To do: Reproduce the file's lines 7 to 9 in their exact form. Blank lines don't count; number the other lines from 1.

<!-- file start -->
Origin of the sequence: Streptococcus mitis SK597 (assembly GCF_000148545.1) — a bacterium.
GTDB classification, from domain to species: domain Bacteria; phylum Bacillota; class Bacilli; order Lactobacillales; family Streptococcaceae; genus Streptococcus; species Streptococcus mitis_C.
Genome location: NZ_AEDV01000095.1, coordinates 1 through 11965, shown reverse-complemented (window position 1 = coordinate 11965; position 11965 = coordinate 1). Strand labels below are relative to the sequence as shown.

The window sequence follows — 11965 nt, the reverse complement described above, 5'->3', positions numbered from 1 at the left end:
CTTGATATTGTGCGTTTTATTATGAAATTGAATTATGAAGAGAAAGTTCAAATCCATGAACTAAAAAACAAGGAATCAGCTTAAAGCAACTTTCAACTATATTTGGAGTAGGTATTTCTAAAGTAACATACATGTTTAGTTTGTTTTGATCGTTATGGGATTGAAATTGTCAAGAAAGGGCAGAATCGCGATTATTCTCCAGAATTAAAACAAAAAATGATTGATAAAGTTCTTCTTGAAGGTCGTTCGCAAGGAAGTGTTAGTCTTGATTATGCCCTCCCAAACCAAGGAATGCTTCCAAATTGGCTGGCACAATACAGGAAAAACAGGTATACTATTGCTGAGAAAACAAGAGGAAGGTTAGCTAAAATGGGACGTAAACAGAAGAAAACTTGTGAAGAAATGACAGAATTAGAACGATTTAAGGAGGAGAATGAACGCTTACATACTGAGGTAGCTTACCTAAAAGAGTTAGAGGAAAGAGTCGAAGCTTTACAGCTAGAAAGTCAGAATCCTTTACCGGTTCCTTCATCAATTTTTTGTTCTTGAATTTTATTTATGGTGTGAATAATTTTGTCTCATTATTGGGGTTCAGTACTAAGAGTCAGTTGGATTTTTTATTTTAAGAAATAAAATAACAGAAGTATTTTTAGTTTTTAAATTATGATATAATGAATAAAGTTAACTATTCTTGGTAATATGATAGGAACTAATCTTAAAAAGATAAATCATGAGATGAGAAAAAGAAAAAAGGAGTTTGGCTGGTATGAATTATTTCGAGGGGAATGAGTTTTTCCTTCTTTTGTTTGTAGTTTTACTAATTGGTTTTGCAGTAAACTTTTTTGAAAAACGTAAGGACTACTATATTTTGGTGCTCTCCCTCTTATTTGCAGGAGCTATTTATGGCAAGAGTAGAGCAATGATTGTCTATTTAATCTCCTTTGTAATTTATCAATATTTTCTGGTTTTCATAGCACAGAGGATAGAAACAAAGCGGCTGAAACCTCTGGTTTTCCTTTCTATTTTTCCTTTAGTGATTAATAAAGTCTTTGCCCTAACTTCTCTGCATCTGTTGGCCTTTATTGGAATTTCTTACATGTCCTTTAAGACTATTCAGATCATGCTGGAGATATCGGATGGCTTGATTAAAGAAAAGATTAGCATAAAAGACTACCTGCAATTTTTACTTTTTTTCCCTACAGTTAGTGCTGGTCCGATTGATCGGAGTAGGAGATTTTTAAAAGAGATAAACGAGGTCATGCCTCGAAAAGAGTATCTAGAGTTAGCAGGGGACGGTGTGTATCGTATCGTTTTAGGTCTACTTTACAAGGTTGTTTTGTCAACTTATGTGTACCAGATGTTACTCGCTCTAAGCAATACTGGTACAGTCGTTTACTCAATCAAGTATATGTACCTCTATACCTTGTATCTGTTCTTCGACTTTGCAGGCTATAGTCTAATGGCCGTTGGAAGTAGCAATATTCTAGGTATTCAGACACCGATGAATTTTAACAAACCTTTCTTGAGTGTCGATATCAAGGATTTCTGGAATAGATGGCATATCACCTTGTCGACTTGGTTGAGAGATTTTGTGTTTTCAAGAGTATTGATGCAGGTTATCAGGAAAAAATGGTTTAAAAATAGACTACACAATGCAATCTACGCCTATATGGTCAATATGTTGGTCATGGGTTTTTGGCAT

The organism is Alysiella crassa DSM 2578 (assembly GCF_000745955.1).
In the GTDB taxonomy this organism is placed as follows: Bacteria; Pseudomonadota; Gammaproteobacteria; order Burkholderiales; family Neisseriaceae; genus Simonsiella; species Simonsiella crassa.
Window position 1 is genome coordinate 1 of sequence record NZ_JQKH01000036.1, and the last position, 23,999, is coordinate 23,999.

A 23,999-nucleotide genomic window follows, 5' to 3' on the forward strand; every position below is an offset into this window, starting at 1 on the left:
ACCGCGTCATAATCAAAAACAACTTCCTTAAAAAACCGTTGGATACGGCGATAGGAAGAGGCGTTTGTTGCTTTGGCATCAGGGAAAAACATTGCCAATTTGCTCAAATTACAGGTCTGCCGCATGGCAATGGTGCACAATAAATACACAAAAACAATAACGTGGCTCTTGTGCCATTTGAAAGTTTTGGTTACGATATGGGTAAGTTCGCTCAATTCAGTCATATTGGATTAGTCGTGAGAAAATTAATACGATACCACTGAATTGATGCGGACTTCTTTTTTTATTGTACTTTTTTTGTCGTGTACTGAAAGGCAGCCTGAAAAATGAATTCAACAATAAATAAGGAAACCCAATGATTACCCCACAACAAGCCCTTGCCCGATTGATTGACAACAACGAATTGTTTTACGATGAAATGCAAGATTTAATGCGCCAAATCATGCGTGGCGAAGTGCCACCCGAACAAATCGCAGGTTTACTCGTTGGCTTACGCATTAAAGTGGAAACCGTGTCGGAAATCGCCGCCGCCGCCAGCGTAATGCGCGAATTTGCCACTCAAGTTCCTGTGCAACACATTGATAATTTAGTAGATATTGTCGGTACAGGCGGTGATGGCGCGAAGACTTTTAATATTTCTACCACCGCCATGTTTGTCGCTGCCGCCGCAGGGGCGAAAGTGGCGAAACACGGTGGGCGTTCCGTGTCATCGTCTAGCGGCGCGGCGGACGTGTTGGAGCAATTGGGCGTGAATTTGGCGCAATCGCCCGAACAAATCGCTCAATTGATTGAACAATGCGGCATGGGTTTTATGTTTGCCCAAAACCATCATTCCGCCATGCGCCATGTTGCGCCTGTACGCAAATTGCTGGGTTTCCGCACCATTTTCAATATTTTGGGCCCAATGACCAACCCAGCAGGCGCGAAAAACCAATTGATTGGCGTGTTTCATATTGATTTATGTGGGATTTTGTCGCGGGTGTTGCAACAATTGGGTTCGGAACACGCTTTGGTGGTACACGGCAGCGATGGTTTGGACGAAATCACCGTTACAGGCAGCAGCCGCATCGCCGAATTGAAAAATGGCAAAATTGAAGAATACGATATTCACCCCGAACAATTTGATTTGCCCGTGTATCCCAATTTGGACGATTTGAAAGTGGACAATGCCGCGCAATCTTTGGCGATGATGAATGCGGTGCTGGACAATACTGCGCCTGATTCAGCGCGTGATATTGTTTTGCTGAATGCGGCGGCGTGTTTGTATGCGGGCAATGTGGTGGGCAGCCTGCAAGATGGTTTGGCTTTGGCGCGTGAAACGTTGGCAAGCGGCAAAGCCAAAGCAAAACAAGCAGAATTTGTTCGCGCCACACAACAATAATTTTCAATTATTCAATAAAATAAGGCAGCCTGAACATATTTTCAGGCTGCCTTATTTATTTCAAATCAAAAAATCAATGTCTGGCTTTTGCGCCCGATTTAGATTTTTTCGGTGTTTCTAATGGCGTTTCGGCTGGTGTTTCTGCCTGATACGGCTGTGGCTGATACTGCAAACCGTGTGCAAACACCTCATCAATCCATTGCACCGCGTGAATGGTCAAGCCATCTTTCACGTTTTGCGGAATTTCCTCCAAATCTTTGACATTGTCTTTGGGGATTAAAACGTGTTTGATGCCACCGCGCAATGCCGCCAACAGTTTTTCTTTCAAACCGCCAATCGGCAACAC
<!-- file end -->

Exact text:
In the GTDB taxonomy this organism is placed as follows: Bacteria; Pseudomonadota; Gammaproteobacteria; order Burkholderiales; family Neisseriaceae; genus Simonsiella; species Simonsiella crassa.
Window position 1 is genome coordinate 1 of sequence record NZ_JQKH01000036.1, and the last position, 23,999, is coordinate 23,999.

A 23,999-nucleotide genomic window follows, 5' to 3' on the forward strand; every position below is an offset into this window, starting at 1 on the left: